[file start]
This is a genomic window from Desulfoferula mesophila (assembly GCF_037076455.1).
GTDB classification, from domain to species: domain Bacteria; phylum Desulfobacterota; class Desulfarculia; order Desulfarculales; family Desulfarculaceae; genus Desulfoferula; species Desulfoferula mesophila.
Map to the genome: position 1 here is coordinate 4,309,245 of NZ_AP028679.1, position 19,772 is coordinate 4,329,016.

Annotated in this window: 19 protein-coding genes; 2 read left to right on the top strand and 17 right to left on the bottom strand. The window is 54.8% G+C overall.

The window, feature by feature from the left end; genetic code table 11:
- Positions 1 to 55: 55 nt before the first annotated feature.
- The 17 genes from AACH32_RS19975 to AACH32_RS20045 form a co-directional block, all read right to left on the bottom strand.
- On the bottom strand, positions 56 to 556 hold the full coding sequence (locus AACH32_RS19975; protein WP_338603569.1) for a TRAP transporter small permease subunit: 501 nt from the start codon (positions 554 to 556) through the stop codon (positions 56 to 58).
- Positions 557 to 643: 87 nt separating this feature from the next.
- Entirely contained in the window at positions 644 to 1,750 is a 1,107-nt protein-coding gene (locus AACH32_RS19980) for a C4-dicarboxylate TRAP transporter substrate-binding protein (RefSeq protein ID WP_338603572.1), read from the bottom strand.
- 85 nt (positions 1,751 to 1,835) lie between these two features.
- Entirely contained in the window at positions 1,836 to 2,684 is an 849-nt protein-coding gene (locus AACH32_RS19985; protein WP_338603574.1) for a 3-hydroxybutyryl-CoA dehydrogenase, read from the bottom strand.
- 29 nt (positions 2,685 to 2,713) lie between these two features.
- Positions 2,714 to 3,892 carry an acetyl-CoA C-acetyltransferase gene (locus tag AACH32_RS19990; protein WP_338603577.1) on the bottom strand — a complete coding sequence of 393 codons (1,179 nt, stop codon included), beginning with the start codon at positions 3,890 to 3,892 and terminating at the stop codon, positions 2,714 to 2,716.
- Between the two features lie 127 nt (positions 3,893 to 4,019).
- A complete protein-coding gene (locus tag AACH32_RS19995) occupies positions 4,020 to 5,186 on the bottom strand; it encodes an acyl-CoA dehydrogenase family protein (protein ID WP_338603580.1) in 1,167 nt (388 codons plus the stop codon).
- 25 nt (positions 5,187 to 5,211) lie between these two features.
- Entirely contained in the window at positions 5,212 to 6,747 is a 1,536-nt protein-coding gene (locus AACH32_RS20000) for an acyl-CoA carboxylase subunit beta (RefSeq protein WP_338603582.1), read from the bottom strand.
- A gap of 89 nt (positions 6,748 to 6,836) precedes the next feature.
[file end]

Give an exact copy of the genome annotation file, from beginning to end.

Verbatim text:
This is a genomic window from Desulfoferula mesophila (assembly GCF_037076455.1).
GTDB classification, from domain to species: domain Bacteria; phylum Desulfobacterota; class Desulfarculia; order Desulfarculales; family Desulfarculaceae; genus Desulfoferula; species Desulfoferula mesophila.
Map to the genome: position 1 here is coordinate 4,309,245 of NZ_AP028679.1, position 19,772 is coordinate 4,329,016.

Annotated in this window: 19 protein-coding genes; 2 read left to right on the top strand and 17 right to left on the bottom strand. The window is 54.8% G+C overall.

The window, feature by feature from the left end; genetic code table 11:
- Positions 1 to 55: 55 nt before the first annotated feature.
- The 17 genes from AACH32_RS19975 to AACH32_RS20045 form a co-directional block, all read right to left on the bottom strand.
- On the bottom strand, positions 56 to 556 hold the full coding sequence (locus AACH32_RS19975; protein WP_338603569.1) for a TRAP transporter small permease subunit: 501 nt from the start codon (positions 554 to 556) through the stop codon (positions 56 to 58).
- Positions 557 to 643: 87 nt separating this feature from the next.
- Entirely contained in the window at positions 644 to 1,750 is a 1,107-nt protein-coding gene (locus AACH32_RS19980) for a C4-dicarboxylate TRAP transporter substrate-binding protein (RefSeq protein ID WP_338603572.1), read from the bottom strand.
- 85 nt (positions 1,751 to 1,835) lie between these two features.
- Entirely contained in the window at positions 1,836 to 2,684 is an 849-nt protein-coding gene (locus AACH32_RS19985; protein WP_338603574.1) for a 3-hydroxybutyryl-CoA dehydrogenase, read from the bottom strand.
- 29 nt (positions 2,685 to 2,713) lie between these two features.
- Positions 2,714 to 3,892 carry an acetyl-CoA C-acetyltransferase gene (locus tag AACH32_RS19990; protein WP_338603577.1) on the bottom strand — a complete coding sequence of 393 codons (1,179 nt, stop codon included), beginning with the start codon at positions 3,890 to 3,892 and terminating at the stop codon, positions 2,714 to 2,716.
- Between the two features lie 127 nt (positions 3,893 to 4,019).
- A complete protein-coding gene (locus tag AACH32_RS19995) occupies positions 4,020 to 5,186 on the bottom strand; it encodes an acyl-CoA dehydrogenase family protein (protein ID WP_338603580.1) in 1,167 nt (388 codons plus the stop codon).
- 25 nt (positions 5,187 to 5,211) lie between these two features.
- Entirely contained in the window at positions 5,212 to 6,747 is a 1,536-nt protein-coding gene (locus AACH32_RS20000) for an acyl-CoA carboxylase subunit beta (RefSeq protein WP_338603582.1), read from the bottom strand.
- A gap of 89 nt (positions 6,748 to 6,836) precedes the next feature.